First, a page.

Tuesday, June 14, 2005

More on Cost Containment: Beyond High Faculty Salaries

Economists like arithmetic. Let’s do some to illustrate the issues. Suppose an instructor who teaches undergrads makes $100K per year and that salary is entirely tuition financed. Imagine that tuition is $8,000/year, pretty close to the current in state number. Suppose the typical students take 5 courses per term in each of the fall and the spring. That makes $800 per course. Imagine that half of that goes to overhead while the rest goes directly to instruction. Then for this to be a break even activity we have

$100,000 = $400 per student x 250 students

Or more generally we can write the break even equation in English so that we can get at the essential ideas.

Instructor Salary = (Dollar contribution per student) x (number of students taught)

The break even number of students taught is determined by the other two parameters of this equation. So we back out the 250 students number by dividing the instructor salary by the dollar contribution per student. In principle one can break out each activity this way to find its break even level, though there are interdependencies, for example in the above in the way the overhead was allocated.

Let’s abstract from that and note that if the instructor taught 250 students but earned say only $80K, then this activity would generate a surplus. Conversely, if the instructor taught only 120 students but continued to earn $100k, the activity would require a subsidy to make up the shortfall. Similarly, teaching graduate courses to doctoral students usually entails a subsidy since these students normally get a tuition and fee waiver and hence for them the dollar contribution per student is zero.

The fact that an activity requires a subsidy to sustain does not mean it is bad in any way, shape, or form, as Massy points out. In fact it means it is a goodie for someone. The issue is whether as the circle gets drawn larger and larger from individual to department to college and then to the campus, the university and the state, whether the transfers that do occur are perceived as the right ones. Well paid faculty who attract innovative commercial enterprise to the state or who provide good works for the inner city may be a great investment when viewed at the many different levels. But if at the state level the campus is perceived as inward looking those same well paid faculty will appear self-aggrandizing and substitutable with cheaper alternatives.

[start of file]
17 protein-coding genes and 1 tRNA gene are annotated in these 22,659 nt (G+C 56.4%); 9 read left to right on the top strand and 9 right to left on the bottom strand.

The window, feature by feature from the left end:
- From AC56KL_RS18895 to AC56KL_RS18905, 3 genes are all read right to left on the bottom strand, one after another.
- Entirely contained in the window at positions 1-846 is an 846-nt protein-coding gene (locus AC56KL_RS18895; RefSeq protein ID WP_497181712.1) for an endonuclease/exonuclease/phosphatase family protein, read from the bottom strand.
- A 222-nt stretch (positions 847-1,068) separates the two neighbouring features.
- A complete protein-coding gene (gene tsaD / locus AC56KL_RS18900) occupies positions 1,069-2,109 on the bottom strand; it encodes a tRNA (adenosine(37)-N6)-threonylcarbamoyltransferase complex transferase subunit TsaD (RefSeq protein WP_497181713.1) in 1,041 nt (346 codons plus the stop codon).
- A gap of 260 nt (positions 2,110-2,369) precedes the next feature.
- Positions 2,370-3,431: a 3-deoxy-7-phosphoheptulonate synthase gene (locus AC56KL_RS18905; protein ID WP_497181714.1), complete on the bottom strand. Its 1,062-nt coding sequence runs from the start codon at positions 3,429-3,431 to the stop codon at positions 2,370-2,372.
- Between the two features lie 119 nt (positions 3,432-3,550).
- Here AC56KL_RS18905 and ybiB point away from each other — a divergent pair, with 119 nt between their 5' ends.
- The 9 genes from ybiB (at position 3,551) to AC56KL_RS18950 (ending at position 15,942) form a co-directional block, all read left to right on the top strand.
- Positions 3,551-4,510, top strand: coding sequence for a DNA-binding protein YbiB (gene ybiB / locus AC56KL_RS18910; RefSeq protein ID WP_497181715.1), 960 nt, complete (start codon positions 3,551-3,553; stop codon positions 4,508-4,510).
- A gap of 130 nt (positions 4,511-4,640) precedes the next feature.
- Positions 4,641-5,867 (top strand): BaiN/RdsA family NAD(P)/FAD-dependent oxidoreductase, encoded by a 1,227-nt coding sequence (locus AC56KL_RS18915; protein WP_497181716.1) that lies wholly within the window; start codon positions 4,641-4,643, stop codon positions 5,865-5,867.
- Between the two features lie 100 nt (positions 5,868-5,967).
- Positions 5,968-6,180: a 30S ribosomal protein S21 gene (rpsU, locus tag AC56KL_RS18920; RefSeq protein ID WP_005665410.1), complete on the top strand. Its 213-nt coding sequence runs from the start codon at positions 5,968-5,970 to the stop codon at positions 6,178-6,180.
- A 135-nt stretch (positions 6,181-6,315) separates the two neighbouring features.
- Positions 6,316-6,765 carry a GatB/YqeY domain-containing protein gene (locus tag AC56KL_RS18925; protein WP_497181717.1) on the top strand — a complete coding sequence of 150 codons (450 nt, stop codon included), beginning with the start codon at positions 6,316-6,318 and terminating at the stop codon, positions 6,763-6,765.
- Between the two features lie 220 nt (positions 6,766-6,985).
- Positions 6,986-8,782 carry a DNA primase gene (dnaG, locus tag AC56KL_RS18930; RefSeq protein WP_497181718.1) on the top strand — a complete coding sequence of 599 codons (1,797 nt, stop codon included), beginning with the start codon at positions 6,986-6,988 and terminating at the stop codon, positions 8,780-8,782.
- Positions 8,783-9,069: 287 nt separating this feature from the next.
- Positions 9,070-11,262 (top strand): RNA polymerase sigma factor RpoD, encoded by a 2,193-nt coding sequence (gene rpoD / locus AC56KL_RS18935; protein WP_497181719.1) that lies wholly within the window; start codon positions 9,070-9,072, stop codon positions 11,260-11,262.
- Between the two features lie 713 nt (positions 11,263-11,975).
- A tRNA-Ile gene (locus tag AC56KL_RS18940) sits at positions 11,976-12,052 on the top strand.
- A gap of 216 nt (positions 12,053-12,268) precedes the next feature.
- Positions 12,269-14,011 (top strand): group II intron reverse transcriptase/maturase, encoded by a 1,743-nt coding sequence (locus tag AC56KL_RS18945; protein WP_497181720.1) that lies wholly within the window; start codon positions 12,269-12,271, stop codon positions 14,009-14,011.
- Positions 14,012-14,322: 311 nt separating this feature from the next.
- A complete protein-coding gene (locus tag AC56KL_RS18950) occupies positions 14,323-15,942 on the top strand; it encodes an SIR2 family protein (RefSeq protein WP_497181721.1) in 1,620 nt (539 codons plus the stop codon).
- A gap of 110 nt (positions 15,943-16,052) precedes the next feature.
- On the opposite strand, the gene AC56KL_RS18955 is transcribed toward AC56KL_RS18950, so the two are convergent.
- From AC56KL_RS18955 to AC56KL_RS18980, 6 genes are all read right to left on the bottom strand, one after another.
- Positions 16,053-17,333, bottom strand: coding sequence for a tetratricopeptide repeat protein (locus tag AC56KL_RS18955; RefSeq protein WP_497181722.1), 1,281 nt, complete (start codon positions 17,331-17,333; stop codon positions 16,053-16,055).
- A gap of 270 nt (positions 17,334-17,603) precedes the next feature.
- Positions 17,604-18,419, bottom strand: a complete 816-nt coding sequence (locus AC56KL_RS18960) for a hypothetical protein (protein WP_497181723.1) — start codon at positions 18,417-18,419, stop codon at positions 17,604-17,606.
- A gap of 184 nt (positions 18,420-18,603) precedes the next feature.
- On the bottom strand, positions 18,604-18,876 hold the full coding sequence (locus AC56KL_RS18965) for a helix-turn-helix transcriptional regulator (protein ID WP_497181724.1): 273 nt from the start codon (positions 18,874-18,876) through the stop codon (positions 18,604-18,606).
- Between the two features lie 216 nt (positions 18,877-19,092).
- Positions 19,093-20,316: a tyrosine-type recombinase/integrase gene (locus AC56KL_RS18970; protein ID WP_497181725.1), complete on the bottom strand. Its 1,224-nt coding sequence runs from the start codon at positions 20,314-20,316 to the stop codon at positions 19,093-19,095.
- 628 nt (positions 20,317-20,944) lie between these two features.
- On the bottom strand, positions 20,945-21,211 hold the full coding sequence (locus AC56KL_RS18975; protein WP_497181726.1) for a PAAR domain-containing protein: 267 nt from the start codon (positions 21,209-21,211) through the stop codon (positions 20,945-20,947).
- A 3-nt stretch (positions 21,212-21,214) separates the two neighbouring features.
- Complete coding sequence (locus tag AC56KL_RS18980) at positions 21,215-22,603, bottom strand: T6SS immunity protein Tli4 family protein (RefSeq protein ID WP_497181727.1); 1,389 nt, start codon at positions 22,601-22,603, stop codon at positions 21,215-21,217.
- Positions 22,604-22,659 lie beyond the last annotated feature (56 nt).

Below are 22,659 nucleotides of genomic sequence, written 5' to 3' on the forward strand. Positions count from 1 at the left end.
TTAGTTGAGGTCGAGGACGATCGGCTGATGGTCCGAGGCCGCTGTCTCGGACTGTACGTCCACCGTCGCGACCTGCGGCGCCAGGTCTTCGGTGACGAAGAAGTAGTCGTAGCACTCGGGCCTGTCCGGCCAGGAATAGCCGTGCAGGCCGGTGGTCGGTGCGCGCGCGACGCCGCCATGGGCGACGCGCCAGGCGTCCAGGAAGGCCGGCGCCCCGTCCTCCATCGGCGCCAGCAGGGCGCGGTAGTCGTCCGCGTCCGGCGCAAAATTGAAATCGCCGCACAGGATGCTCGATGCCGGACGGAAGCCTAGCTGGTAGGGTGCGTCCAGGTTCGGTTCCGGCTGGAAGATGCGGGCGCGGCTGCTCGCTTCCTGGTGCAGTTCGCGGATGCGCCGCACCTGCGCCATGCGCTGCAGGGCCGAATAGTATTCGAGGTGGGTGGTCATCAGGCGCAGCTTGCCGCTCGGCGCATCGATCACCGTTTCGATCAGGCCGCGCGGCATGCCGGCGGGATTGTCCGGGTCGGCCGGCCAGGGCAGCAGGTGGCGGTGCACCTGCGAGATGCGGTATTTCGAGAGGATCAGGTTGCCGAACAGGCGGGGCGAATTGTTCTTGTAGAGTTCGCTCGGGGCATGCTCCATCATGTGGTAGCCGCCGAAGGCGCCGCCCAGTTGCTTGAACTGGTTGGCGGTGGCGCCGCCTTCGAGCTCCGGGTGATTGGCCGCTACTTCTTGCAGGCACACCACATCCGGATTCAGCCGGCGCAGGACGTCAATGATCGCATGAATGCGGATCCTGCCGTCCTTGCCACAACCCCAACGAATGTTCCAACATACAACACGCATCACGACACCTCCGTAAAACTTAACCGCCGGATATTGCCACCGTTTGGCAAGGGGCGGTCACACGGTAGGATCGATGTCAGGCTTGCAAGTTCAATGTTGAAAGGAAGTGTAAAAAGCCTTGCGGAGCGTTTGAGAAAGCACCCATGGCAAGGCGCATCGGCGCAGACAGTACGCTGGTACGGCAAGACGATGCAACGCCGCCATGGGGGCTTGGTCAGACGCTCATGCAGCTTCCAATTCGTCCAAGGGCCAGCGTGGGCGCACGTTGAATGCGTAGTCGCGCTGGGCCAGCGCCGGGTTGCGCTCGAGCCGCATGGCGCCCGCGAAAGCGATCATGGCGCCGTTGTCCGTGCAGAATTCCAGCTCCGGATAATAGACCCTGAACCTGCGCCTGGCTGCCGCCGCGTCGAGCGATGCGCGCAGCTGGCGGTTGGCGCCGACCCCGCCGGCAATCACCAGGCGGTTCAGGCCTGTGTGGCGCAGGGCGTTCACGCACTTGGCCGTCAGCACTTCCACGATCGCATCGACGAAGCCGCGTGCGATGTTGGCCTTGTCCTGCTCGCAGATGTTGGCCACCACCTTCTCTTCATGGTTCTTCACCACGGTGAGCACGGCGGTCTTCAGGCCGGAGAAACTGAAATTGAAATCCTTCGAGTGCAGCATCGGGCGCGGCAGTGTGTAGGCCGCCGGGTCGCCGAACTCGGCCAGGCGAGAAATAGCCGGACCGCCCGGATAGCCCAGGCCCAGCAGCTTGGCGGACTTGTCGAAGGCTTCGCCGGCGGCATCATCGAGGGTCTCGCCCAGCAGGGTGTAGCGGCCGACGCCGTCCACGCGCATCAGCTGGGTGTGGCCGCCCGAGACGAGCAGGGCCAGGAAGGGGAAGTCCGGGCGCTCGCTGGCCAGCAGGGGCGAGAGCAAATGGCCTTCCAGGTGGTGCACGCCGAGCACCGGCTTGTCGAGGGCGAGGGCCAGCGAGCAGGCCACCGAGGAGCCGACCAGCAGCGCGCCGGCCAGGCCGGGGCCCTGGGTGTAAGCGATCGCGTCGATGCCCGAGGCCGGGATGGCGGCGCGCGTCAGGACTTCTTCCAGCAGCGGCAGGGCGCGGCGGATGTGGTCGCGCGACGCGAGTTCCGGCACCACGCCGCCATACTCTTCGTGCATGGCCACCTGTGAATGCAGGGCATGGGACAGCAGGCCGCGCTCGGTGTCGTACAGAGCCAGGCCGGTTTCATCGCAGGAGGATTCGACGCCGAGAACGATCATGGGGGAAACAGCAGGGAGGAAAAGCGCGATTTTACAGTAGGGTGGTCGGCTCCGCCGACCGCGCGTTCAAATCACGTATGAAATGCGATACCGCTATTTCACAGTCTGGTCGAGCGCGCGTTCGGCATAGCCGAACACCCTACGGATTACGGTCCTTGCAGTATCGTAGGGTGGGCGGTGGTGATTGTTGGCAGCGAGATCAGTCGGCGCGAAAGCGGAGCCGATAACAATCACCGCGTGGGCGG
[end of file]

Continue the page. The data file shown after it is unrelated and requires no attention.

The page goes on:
The issue, then, is identifying the subsidized activities and their beneficiaries. This must be done on a recurrent basis and thereby either affirming the commitment to these activities or trimming/eliminating them. We always talk about what a large decentralized place Illinois is. That may not be intended as a euphemism for saying there are zillions of hidden subsidies, but the guess here is that most of the benefit is captured close to where the activity is generated (this is the nature of the Higher Education beast) and especially in tight budgets making overt what has historically been implicit seems like a necessary way to go.

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